P3.166 Friday, Jan. 6 Effects of Water Restriction on Zebra Finch Reproductive Physiology and Pair-maintenance Behavior PRIOR, NH*; HEIMOVICS, SA; SOMA, KK; Unv. British Columbia email@example.com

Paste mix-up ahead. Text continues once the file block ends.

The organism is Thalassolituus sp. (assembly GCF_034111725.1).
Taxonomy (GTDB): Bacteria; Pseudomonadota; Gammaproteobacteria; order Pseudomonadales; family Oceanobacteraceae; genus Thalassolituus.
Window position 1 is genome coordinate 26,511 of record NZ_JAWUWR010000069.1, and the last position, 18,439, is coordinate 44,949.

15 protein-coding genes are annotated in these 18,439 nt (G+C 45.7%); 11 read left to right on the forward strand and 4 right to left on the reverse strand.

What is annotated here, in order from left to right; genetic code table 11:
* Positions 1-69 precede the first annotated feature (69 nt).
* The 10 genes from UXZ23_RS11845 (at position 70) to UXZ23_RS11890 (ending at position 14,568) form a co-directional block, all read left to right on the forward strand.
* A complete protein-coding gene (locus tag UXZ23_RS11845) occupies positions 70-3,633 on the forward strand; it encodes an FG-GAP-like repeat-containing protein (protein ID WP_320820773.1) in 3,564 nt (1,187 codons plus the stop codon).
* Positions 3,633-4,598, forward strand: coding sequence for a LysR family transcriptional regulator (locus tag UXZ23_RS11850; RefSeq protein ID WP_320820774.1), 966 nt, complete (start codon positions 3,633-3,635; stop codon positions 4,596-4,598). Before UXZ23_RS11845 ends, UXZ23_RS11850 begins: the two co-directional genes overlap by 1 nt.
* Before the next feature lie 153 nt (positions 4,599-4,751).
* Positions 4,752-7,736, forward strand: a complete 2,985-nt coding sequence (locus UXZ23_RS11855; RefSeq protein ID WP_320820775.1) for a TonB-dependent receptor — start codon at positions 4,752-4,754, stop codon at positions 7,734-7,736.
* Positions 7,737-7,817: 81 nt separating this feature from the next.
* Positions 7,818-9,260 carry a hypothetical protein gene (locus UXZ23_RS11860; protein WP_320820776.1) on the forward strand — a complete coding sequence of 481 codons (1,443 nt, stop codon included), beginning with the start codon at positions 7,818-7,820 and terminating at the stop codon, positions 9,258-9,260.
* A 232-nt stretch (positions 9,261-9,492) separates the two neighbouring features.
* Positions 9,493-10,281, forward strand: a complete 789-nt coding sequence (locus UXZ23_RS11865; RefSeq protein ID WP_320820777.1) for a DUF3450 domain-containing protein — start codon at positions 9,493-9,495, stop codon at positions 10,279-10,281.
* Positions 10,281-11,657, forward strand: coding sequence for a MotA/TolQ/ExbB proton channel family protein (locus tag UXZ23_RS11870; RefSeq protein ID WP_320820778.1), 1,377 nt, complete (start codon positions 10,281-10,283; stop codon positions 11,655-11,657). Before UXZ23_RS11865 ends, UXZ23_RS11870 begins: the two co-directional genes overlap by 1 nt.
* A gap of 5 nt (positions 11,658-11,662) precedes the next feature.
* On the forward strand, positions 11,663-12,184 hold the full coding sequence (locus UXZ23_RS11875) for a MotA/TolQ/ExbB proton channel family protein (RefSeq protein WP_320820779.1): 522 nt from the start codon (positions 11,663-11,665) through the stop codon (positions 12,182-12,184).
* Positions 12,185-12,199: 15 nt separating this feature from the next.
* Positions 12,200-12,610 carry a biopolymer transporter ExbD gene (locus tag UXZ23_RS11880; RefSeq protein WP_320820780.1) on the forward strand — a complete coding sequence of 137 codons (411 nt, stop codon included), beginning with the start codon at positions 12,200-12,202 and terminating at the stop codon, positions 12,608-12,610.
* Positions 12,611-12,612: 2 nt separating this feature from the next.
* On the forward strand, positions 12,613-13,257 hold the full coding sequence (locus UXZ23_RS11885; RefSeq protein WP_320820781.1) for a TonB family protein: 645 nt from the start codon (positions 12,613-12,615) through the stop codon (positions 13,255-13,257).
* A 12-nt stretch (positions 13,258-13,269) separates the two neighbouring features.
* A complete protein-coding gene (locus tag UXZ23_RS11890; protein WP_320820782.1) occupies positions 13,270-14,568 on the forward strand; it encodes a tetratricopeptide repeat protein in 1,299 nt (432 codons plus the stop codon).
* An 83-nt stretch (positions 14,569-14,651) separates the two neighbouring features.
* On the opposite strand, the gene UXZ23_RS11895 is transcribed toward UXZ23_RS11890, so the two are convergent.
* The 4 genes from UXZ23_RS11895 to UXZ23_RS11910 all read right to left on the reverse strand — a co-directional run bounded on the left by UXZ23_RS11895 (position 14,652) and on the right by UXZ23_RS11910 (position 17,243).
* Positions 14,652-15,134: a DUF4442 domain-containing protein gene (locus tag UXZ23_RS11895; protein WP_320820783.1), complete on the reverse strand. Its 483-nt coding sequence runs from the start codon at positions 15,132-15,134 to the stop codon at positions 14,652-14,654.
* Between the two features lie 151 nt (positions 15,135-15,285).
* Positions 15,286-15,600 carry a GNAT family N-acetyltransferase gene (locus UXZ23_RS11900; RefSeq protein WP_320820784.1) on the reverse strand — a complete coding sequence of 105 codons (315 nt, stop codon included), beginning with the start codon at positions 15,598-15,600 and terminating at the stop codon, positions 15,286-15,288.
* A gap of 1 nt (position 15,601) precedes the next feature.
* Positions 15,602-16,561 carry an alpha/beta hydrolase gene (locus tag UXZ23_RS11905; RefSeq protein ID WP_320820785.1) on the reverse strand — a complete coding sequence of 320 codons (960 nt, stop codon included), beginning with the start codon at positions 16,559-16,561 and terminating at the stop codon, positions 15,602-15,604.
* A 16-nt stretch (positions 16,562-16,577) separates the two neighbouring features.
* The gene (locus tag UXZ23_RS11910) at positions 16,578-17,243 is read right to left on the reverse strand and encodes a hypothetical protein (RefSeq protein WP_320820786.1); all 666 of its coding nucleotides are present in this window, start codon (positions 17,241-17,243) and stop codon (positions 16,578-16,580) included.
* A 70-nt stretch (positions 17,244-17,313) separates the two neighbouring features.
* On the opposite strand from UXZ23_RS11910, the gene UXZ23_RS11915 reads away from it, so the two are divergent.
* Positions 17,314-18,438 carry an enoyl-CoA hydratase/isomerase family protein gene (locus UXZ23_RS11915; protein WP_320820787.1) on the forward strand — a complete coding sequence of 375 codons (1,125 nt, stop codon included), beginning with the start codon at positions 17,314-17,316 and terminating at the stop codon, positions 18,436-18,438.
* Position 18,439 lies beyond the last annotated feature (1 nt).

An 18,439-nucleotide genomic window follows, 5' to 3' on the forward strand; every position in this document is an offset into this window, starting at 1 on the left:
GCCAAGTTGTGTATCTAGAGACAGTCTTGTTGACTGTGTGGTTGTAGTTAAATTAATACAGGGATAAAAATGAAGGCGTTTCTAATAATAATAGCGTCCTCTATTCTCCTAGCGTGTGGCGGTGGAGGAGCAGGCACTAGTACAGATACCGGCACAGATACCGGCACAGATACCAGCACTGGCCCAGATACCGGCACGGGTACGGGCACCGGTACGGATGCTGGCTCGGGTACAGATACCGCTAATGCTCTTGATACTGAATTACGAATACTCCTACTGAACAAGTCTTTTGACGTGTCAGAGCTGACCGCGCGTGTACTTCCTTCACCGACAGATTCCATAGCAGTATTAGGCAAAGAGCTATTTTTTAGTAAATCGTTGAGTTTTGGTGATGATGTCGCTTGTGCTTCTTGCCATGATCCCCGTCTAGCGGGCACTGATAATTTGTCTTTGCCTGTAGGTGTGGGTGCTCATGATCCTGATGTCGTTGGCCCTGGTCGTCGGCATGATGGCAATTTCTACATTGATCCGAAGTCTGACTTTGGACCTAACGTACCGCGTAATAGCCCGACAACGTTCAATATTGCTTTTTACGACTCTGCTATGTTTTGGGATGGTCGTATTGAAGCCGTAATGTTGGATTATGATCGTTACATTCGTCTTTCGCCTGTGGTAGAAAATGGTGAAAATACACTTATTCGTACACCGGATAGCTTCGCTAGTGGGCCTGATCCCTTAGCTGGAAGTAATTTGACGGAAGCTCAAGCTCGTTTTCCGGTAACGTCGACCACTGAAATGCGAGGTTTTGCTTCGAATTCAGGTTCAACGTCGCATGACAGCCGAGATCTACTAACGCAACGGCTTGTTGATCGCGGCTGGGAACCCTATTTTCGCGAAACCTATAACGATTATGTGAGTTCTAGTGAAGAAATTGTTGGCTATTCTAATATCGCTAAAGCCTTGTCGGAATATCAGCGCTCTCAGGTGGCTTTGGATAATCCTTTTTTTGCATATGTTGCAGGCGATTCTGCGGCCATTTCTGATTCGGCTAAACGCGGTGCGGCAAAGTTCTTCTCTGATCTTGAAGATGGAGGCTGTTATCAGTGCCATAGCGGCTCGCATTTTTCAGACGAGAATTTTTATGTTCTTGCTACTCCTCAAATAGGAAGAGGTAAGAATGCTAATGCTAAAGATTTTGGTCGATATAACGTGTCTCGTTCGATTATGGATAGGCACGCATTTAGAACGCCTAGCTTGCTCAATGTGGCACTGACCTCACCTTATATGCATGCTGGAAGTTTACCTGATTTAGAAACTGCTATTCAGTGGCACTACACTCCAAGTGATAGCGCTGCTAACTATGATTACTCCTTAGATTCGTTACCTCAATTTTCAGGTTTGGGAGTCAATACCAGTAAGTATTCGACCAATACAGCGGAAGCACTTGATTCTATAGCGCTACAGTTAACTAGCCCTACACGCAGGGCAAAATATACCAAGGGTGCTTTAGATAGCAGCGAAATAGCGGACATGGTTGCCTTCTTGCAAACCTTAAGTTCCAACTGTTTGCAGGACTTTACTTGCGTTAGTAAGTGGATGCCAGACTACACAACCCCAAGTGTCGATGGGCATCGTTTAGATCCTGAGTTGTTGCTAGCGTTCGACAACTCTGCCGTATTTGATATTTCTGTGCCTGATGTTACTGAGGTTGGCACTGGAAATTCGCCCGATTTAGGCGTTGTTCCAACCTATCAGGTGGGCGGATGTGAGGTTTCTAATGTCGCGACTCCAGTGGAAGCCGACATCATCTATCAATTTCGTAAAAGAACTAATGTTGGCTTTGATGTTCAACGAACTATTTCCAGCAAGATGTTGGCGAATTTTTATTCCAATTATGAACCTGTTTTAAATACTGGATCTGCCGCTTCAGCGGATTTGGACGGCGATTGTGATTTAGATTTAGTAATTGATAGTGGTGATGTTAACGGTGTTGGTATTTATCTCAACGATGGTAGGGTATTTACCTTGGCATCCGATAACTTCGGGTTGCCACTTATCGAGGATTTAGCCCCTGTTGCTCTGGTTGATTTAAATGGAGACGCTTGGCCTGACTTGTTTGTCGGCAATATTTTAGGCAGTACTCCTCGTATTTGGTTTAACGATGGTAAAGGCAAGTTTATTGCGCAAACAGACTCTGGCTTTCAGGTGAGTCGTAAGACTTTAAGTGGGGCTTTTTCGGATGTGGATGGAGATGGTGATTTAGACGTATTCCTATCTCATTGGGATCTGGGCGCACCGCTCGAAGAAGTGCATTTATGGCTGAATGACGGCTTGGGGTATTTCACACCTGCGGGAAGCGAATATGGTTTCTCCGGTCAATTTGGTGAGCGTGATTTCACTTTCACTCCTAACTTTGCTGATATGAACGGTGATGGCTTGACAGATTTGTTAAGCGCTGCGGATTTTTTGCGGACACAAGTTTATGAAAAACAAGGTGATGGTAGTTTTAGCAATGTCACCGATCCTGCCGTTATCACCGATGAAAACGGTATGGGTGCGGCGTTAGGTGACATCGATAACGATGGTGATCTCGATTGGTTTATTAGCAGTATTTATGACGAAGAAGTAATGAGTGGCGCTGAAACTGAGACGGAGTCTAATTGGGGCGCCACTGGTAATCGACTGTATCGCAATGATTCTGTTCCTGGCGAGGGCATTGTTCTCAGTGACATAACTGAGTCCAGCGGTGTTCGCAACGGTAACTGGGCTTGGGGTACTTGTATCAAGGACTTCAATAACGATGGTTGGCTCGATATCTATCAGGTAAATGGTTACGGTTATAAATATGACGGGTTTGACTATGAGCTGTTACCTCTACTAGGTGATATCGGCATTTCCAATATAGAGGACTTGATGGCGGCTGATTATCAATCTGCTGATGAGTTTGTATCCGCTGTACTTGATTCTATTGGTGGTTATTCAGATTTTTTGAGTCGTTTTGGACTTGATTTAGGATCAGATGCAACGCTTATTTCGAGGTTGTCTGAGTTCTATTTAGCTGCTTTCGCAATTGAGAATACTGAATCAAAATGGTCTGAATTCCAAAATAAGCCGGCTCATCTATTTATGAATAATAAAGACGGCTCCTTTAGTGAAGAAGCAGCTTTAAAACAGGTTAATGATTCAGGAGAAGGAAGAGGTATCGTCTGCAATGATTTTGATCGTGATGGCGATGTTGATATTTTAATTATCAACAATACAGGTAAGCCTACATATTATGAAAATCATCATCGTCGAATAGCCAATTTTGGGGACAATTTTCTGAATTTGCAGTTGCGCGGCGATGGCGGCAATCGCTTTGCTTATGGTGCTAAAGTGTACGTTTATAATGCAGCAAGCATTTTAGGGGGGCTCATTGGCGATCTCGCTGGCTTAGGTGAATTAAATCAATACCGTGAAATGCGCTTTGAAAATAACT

Zebra finches (Taeniopygia guttata) are desert-dwelling birds that form long-term pair bonds. Natural droughts and experimental water restriction affect breeding in this species. Sex steroids can regulate courtship and behaviors associated with pair-maintenance in breeding condition zebra finches. However, pair-maintenance in non-breeding condition zebra finches has not been studied. Here, we used water restriction (1mL/subject/week) to bring zebra finch pairs into non-breeding condition. Control pairs were provided with water ad libitum. We examined the effects of water restriction on (1) reproductive physiology (number of eggs laid, gonad size, oviduct length, and sex steroid levels) and (2) pair-maintenance behaviors. Baseline affiliative behaviors were recorded before and after water restriction. After water restriction, we conducted two behavioral tests, (1) a “partner preference test” and (2) a “partner reunion test,” and scored a variety of affiliative behaviors. In females, water restriction strongly decreased the number of eggs laid, follicle size, and oviduct length. In males, however, water restriction did not affect testis size. We are currently measuring plasma and brain steroid levels. In baseline behavioral observations, water restriction decreased time in the nestbox but did not affect other affiliative behaviors. Furthermore, water restriction did not affect behavior during the partner preference test or partner reunion test. These data indicate a sex difference in the physiological effects of water restriction and suggest that pair maintenance behaviors are maintained in non-breeding zebra finch pairs. Future studies will examine the role, if any, of systemic and neurally-synthesized sex steroids in zebra finch affiliative behaviors.